If Kasich Is Accepted As a 'Reasonable' Candidate, Why Aren't Warren or Sanders?

by Neil H. Buchanan

To be clear, John Kasich would be a better president than Donald Trump.  But so would my dog Maynard, who died in 2007.  Being a preferable alternative to the most dishonest, corrupt, bigoted president ever cannot be the standard for judging possible presidential contenders, yet many self-styled centrists (or at least non-extremists) in the pundit class continue to treat Ohio's soon-to-be-former governor as some kind of truth-telling paragon of seriousness.

This is nonsense on stilts, and The Washington Post's editorial page -- which, like the editors of The New York Times, seems to think that Kasich deserves to be treated as a serious thinker -- allowed Kasich to inadvertently prove his unseriousness in an op-ed this morning.

There is not much to say about the op-ed itself, although I will dutifully force myself to address it in a few moments.  More importantly, however, it is useful to think about how the Kasich myth has played out among the keepers of the conventional wisdom.  Now that Paul Ryan has so completely ceded his own unearned spot as the Serious-and-Reasonable Conservative, John Kasich seems to be the guy that the opinion makers want to elevate.  Will they never learn?

More to the point, I continue to be amazed that the people who seriously argue that Democrats must not "mess things up" by nominating someone who is perceived to be Too Extreme -- usually referring to "that Socialist" Bernie Sanders, but also including Elizabeth Warren and some others -- are perfectly happy to say that even liberals should be willing to settle for someone like Kasich, because he is supposedly reasonable and non-extreme.  This is ideology masquerading as realism.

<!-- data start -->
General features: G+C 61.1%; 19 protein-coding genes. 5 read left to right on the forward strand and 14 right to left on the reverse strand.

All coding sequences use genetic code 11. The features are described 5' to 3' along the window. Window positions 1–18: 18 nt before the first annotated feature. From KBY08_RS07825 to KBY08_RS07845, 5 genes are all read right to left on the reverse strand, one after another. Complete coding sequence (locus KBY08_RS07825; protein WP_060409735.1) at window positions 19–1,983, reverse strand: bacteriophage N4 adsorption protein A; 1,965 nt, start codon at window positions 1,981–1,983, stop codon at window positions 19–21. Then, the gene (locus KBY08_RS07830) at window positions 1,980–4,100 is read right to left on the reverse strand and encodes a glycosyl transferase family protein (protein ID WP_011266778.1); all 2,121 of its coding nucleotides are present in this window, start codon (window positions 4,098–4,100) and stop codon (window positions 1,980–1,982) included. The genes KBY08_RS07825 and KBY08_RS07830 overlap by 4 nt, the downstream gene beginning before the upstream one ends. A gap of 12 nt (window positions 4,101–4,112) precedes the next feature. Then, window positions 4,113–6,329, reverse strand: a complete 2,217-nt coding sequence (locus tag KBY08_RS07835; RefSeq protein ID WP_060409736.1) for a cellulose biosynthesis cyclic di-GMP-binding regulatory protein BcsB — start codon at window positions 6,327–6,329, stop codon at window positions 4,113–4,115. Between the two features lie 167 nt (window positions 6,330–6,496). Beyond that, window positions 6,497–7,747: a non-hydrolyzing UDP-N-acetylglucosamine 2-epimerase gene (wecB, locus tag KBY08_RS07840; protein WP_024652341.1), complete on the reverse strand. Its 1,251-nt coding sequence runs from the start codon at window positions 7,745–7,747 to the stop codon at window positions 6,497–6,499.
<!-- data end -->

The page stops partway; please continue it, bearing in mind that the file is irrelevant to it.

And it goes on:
For those who have forgotten his origin story, John Kasich was one of the chief lieutenants during Newt Gingrich's takeover of the House of Representatives in the 1990's.  As I recounted in a column early last year (responding to a Kasich op-ed that had recently appeared in The Times), Kasich enthusiastically voted to impeach Bill Clinton, and he was generally a right-wing hack who was easily exposed as intellectually dishonest.

After leaving Congress and somehow becoming Ohio's governor, Kasich apparently decided to try to maintain a sideline hobby as a crusading deficit hawk, and he ended up trying to be a salesman for a balanced-budget amendment.  Not only is such an amendment a terrible idea on the merits (for reasons too far afield to discuss here), but Kasich actually wanted to call a constitutional convention to enact it -- an idea so insane that no less a conservative icon than Antonin Scalia mocked it.

Meanwhile, as I explained in a column during the 2016 primaries, Kasich's "moderation burlesque" has been both dishonest and extreme when addressing, as one prominent example, abortion rights (as a matter both of rhetoric and -- most importantly -- action as the governor of a major state).  This was similar to my description, in another 2016 column, of the process through which Marco Rubio tried to transmogrify himself from a Tea Party extremist into an oh-so-reasonable moderate (who just happens to have extreme views on everything, when push comes to shove), Kasich ran for president that year as a likable truth-teller.